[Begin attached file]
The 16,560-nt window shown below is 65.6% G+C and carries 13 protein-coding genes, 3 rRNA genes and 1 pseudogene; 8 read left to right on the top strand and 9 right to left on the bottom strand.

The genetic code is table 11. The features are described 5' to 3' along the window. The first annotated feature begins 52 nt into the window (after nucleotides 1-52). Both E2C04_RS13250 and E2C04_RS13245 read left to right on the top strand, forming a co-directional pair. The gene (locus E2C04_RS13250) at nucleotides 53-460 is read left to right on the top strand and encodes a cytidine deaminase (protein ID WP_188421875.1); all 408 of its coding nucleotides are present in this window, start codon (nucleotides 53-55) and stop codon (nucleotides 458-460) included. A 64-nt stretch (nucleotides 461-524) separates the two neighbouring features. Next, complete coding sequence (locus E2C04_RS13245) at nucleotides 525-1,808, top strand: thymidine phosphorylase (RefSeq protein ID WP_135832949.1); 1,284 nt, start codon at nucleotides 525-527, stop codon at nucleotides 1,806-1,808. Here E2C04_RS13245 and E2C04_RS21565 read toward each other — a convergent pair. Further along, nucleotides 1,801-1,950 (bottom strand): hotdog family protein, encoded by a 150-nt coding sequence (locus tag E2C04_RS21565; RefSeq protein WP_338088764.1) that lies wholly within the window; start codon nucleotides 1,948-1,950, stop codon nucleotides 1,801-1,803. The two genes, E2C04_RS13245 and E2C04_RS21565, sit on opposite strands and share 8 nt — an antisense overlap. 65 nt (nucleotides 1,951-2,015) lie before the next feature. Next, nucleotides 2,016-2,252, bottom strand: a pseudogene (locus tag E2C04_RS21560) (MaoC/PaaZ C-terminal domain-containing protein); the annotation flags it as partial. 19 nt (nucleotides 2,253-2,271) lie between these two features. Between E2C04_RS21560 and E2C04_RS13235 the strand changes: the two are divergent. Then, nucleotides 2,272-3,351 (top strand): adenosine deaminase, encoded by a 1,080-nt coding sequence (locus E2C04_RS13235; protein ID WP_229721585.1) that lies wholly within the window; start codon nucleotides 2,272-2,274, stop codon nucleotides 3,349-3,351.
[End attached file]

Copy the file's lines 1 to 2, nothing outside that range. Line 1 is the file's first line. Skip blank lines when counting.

The 16,560-nt window shown below is 65.6% G+C and carries 13 protein-coding genes, 3 rRNA genes and 1 pseudogene; 8 read left to right on the top strand and 9 right to left on the bottom strand.

The genetic code is table 11. The features are described 5' to 3' along the window. The first annotated feature begins 52 nt into the window (after nucleotides 1-52). Both E2C04_RS13250 and E2C04_RS13245 read left to right on the top strand, forming a co-directional pair. The gene (locus E2C04_RS13250) at nucleotides 53-460 is read left to right on the top strand and encodes a cytidine deaminase (protein ID WP_188421875.1); all 408 of its coding nucleotides are present in this window, start codon (nucleotides 53-55) and stop codon (nucleotides 458-460) included. A 64-nt stretch (nucleotides 461-524) separates the two neighbouring features. Next, complete coding sequence (locus E2C04_RS13245) at nucleotides 525-1,808, top strand: thymidine phosphorylase (RefSeq protein ID WP_135832949.1); 1,284 nt, start codon at nucleotides 525-527, stop codon at nucleotides 1,806-1,808. Here E2C04_RS13245 and E2C04_RS21565 read toward each other — a convergent pair. Further along, nucleotides 1,801-1,950 (bottom strand): hotdog family protein, encoded by a 150-nt coding sequence (locus tag E2C04_RS21565; RefSeq protein WP_338088764.1) that lies wholly within the window; start codon nucleotides 1,948-1,950, stop codon nucleotides 1,801-1,803. The two genes, E2C04_RS13245 and E2C04_RS21565, sit on opposite strands and share 8 nt — an antisense overlap. 65 nt (nucleotides 1,951-2,015) lie before the next feature. Next, nucleotides 2,016-2,252, bottom strand: a pseudogene (locus tag E2C04_RS21560) (MaoC/PaaZ C-terminal domain-containing protein); the annotation flags it as partial. 19 nt (nucleotides 2,253-2,271) lie between these two features. Between E2C04_RS21560 and E2C04_RS13235 the strand changes: the two are divergent. Then, nucleotides 2,272-3,351 (top strand): adenosine deaminase, encoded by a 1,080-nt coding sequence (locus E2C04_RS13235; protein ID WP_229721585.1) that lies wholly within the window; start codon nucleotides 2,272-2,274, stop codon nucleotides 3,349-3,351.